Oracle, AZ

Life on Mars: Arizona startup simulates off-world habitats

Jeff Kronenfeld
A screenshot from SIMOC.(Over the Sun)

Jeff Kronenfeld / NewsBreak Pinal County, AZ

(Oracle, AZ) The Arizona-based company Over the Sun, LLC, has developed software for simulating off-world habitats, which it continues to improve and find new uses for on Earth.

A Scalable, Interactive Model of an Off-World Community (SIMOC) is software that enables users to design and test a Martian colony -- including choosing life support systems, crew size, what to plant in their greenhouses, and the number of solar panels and batteries.

Data from NASA adds realism to the simulation, though not every digital Martian colonist makes it out alive.

The first-ever interactive kiosk using SIMOC is being installed at the Arizona Science Center in Phoenix. The exhibit is slated to open in the near future.
An exterior shot of SAM.(Kai Staats)

Biosphere 2 and SIMOC

Over the Sun is one of four companies participating in a recently launched startup incubator program at the University of Arizona Center for Innovation at Biosphere 2.

That iconic research facility near Oracle, Arizona, is using SIMOC Live, a new version of the software, at a hermetically sealed habitat called the Space Analog for the Moon and Mars (SAM), which is currently under construction.

Starting early next year, SAM will host a range of experiments on the technological and biological systems needed to sustain human life on other worlds. Teams of up to four crewmembers will live inside the facility for a few days to several weeks. They will use SIMOC to monitor their life support systems and possibly much more.

"Eventually, we will apply a machine learning algorithm to SIMOC such that it can then guide, maybe even manage the life support systems," Over the Sun founder and executive director Kai Staats wrote by email from an astronomy retreat in upstate New York.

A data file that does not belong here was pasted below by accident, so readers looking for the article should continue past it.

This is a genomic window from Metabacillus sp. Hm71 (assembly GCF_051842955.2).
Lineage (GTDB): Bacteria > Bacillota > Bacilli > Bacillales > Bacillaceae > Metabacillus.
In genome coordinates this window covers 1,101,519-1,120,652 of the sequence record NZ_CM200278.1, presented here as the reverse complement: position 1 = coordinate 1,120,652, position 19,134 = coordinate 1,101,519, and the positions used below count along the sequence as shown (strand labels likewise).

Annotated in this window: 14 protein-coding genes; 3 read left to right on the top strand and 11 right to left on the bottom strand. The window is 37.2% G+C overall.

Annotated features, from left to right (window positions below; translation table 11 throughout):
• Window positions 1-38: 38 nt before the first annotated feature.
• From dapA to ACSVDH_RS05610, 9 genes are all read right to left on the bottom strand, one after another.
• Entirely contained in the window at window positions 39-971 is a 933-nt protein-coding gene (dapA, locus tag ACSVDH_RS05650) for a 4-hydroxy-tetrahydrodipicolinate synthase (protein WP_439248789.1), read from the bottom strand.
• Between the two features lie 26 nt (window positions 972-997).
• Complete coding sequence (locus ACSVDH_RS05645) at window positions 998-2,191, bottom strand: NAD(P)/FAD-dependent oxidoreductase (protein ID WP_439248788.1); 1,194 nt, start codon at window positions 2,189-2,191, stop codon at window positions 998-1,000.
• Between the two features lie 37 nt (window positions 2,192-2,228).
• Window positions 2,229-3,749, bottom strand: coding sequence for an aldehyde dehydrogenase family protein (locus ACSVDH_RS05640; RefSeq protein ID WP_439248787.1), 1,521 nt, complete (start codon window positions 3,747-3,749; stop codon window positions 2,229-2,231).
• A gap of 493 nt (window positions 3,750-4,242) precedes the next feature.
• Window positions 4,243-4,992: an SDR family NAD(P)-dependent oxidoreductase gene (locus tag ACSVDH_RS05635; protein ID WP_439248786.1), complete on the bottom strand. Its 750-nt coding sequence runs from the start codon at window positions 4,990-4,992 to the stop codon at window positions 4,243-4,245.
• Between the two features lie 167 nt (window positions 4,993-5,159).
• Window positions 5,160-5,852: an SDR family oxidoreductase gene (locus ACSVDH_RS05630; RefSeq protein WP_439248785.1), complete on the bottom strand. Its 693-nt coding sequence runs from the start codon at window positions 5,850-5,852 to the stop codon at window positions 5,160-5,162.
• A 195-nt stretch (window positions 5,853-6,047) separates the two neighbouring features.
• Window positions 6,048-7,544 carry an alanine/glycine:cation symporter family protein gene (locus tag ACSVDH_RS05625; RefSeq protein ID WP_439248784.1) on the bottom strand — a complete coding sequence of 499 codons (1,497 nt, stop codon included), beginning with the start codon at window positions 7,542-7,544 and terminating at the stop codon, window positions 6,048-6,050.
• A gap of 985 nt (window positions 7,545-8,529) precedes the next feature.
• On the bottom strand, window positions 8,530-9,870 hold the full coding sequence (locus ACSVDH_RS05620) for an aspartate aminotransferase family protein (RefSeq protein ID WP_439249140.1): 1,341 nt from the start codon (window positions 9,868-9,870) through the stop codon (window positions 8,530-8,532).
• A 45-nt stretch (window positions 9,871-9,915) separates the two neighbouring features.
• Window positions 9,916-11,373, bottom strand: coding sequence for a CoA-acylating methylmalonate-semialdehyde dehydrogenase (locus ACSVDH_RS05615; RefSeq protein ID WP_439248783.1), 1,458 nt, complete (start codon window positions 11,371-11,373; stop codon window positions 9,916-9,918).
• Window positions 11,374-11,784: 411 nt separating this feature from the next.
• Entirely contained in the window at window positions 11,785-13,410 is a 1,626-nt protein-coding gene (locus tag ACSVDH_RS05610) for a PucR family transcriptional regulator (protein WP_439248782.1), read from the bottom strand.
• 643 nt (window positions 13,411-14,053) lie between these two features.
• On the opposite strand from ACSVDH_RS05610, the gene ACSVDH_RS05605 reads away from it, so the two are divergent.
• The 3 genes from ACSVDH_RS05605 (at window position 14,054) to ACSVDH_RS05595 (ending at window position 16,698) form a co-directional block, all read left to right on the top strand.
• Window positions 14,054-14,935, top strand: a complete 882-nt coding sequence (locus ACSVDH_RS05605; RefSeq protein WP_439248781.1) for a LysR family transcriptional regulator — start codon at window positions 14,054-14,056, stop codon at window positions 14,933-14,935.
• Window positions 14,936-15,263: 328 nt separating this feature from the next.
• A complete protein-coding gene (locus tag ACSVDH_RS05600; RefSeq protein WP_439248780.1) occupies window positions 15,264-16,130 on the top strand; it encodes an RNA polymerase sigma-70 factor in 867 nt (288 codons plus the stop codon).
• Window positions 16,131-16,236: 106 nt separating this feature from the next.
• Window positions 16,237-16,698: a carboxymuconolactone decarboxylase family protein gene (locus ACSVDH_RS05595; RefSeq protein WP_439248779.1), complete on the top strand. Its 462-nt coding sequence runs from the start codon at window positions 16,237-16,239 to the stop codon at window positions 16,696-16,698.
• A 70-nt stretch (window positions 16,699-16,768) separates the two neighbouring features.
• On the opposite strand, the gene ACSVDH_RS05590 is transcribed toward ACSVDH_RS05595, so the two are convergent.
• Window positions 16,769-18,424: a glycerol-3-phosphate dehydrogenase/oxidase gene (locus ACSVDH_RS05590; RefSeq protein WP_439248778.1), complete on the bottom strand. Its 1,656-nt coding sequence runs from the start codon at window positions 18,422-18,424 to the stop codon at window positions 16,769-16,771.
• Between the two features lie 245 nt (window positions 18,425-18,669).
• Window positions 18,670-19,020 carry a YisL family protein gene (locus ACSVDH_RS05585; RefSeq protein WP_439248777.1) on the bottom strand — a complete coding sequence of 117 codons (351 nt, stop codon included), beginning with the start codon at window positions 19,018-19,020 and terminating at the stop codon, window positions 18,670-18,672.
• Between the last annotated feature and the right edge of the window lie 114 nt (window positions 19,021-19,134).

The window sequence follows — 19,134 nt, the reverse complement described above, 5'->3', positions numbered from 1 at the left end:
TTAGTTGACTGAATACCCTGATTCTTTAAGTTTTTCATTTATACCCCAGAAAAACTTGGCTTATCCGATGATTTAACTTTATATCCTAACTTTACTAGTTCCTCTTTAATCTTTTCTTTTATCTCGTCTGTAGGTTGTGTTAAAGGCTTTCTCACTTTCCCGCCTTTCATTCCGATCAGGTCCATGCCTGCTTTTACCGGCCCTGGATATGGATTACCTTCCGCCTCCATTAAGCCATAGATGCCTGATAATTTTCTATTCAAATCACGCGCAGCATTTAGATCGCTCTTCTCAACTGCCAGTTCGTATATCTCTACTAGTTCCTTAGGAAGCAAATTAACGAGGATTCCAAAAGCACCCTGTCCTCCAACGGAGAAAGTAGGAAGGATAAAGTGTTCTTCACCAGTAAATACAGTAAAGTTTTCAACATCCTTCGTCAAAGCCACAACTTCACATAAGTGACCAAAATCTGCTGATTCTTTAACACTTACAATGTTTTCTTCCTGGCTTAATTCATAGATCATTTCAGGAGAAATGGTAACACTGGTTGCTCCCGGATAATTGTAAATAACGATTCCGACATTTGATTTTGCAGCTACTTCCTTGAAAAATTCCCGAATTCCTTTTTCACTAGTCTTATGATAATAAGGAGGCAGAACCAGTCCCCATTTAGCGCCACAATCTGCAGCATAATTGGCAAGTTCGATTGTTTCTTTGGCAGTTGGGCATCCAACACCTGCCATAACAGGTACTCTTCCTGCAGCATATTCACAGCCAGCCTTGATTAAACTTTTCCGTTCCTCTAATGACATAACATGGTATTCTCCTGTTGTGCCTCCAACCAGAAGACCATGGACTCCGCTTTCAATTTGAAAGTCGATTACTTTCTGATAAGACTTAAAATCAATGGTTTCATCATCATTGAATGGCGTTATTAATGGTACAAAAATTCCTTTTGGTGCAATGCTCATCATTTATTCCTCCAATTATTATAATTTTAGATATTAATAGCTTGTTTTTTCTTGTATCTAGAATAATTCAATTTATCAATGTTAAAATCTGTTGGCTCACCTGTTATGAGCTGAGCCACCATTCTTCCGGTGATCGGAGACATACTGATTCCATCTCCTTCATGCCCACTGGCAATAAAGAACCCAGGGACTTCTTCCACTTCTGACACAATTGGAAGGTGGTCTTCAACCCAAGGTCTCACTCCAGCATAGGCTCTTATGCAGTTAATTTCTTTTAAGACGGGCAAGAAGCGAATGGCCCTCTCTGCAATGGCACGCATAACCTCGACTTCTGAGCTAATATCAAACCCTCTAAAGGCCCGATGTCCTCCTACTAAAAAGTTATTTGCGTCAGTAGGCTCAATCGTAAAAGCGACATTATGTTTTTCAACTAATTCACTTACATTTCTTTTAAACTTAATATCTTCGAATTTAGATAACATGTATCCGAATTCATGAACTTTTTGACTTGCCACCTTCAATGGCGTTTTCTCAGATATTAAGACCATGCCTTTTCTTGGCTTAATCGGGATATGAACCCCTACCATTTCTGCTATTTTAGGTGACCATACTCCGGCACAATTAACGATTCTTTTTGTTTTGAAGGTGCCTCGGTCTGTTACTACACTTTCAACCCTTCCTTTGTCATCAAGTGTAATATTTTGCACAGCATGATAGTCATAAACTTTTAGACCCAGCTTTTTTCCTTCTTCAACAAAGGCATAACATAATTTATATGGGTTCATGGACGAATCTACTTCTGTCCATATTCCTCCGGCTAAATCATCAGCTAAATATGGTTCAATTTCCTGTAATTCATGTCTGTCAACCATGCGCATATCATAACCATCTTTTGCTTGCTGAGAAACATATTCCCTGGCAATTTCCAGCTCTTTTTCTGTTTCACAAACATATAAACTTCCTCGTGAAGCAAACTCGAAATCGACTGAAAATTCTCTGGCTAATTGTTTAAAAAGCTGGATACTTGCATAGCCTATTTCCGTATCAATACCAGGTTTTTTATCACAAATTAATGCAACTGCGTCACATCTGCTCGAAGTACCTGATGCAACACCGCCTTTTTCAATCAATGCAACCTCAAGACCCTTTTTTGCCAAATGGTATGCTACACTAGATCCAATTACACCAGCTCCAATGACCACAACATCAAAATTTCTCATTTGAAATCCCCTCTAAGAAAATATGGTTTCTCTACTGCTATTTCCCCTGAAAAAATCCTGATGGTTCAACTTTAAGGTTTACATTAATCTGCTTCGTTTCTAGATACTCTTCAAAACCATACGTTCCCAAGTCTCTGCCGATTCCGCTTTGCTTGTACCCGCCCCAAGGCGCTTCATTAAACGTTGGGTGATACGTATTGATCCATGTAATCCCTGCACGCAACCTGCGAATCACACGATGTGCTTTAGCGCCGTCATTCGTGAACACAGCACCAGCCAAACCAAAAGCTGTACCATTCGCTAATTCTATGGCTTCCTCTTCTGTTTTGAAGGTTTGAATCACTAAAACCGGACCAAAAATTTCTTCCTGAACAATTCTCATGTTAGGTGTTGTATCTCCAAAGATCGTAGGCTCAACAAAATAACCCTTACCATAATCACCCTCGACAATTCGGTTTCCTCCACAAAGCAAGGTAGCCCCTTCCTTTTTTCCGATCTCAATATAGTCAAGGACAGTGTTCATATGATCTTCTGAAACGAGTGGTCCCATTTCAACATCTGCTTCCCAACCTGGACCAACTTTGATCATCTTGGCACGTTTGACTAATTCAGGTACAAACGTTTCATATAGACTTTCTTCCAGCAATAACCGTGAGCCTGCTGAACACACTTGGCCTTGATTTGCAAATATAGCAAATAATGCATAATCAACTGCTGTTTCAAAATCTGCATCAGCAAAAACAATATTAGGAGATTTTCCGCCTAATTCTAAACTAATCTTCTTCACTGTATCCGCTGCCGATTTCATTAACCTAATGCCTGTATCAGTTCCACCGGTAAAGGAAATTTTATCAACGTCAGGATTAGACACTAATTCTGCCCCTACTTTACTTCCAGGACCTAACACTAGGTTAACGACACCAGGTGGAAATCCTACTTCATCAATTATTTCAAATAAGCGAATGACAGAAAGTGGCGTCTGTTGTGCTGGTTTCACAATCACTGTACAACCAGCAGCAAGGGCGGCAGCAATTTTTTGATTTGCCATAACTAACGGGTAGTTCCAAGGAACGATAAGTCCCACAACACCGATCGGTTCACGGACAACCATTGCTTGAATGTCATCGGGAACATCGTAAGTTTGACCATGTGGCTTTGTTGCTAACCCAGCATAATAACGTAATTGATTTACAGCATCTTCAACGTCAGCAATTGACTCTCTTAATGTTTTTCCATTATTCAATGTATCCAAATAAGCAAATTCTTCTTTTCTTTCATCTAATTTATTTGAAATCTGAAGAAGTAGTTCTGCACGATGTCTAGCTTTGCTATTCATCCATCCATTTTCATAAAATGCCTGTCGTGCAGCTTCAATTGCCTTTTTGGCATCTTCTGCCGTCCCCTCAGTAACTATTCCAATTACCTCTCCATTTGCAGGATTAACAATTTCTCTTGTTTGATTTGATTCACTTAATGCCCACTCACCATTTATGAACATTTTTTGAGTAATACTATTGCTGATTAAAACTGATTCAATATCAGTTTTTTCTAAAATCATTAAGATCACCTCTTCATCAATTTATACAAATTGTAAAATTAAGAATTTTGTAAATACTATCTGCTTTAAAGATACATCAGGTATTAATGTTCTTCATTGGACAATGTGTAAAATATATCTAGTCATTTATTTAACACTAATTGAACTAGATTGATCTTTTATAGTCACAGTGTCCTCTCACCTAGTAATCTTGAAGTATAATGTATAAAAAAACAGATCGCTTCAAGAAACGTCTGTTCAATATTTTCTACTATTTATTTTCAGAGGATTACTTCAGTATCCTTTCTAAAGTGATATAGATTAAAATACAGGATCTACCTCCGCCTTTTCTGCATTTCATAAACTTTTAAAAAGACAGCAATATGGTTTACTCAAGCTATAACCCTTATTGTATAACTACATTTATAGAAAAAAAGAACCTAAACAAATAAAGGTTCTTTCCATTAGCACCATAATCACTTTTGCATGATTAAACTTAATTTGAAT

Students of Gretchen Hollingsworth use SIMOC.(Gretchen Hollingsworth)

SIMOC goes live in high school

SIMOC is now available for free through National Geographic Society's online educational resource library and is used in classrooms around the world.

In April, high school students in Georgia tested SIMOC Live in educator Gretchen Hollingsworth's classroom. The students built a physical Mars habitat using cardboard boxes and actual sensors to observe their body's impact on the enclosed environment.

"The students received it well because it's a fun, inquiry-based tool," said Hollingsworth. "We know science is all about exploration and determining the what ifs. SIMOC gives them the opportunity to change the parameters as they see failure or success in their simulations. It's a very engaging tool because it's so versatile."

Hollingsworth has used SIMOC in earth science, life science, physical science, and English classes. She also likes that National Geographic doesn't require identifying information to use SIMOC, protecting student privacy.
High school students of Gretchen Hollingsworth building a habitat that they can monitor using SIMOC Live.(Gretchen Hollingsworth)

Recent and future upgrades

With the release of SIMOC Phase V earlier this year, users can now create a functioning virtual model of SAM using included presets. A 3D view provides a visual representation of the exterior of their off-world habitat. Other upgrades increased the realism of the plant growth, inhabitant nutrition, and physics.

Soon, SIMOC will be able to model Biosphere 2 itself. Users will be able to rerun the 1991-93 experiment challenged by plunging oxygen levels and then modify the parameters, such as the amount of curing concrete, microbial-rich soil, or volume of each biome, until they achieve a balanced ecosystem that sustains the crew for two full years.

Eventually, SIMOC will add the ability to place habitats on other bodies around the solar system, explore a 3D model of the colony's interior, and even use a digital hand to touch simulated plants.

Over the Sun Founder and Executive Director Kai Staats created the underlying concept for SIMOC for his master's degree but then switched his area of study to machine learning applied to radio astronomy. In 2017, the Interplanetary Initiative at ASU funded Staats and a team of five Capstone students to create a prototype of the program.

To use or learn more about SIMOC, follow this link. Educators seeking lesson plans for using SIMOC in their classrooms can follow this link.

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Jeff is an award-winning freelance journalist covering news, business, science and the arts. His work has been published in Discover Magazine, Vice, the Phoenix New Times and other outlets.

Tempe, AZ

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